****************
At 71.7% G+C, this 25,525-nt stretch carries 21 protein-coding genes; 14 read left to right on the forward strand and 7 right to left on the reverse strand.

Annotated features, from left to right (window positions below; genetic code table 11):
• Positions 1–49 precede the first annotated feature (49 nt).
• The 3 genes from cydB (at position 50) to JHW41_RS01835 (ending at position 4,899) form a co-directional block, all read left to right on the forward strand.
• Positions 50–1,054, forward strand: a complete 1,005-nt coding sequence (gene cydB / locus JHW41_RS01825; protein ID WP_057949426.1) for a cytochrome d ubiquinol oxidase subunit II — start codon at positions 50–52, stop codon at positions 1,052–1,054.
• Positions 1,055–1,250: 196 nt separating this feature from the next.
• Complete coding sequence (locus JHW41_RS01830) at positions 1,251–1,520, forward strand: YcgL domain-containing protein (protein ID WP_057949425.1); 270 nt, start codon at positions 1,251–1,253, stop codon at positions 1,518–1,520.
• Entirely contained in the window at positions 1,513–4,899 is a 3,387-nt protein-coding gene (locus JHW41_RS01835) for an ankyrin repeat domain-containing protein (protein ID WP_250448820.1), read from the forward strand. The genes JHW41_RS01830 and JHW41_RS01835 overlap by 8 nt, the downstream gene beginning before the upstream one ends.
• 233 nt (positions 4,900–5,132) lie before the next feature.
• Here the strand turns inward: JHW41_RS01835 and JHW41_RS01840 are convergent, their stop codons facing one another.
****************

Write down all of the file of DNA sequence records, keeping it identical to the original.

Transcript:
At 71.7% G+C, this 25,525-nt stretch carries 21 protein-coding genes; 14 read left to right on the forward strand and 7 right to left on the reverse strand.

Annotated features, from left to right (window positions below; genetic code table 11):
• Positions 1–49 precede the first annotated feature (49 nt).
• The 3 genes from cydB (at position 50) to JHW41_RS01835 (ending at position 4,899) form a co-directional block, all read left to right on the forward strand.
• Positions 50–1,054, forward strand: a complete 1,005-nt coding sequence (gene cydB / locus JHW41_RS01825; protein ID WP_057949426.1) for a cytochrome d ubiquinol oxidase subunit II — start codon at positions 50–52, stop codon at positions 1,052–1,054.
• Positions 1,055–1,250: 196 nt separating this feature from the next.
• Complete coding sequence (locus JHW41_RS01830) at positions 1,251–1,520, forward strand: YcgL domain-containing protein (protein ID WP_057949425.1); 270 nt, start codon at positions 1,251–1,253, stop codon at positions 1,518–1,520.
• Entirely contained in the window at positions 1,513–4,899 is a 3,387-nt protein-coding gene (locus JHW41_RS01835) for an ankyrin repeat domain-containing protein (protein ID WP_250448820.1), read from the forward strand. The genes JHW41_RS01830 and JHW41_RS01835 overlap by 8 nt, the downstream gene beginning before the upstream one ends.
• 233 nt (positions 4,900–5,132) lie before the next feature.
• Here the strand turns inward: JHW41_RS01835 and JHW41_RS01840 are convergent, their stop codons facing one another.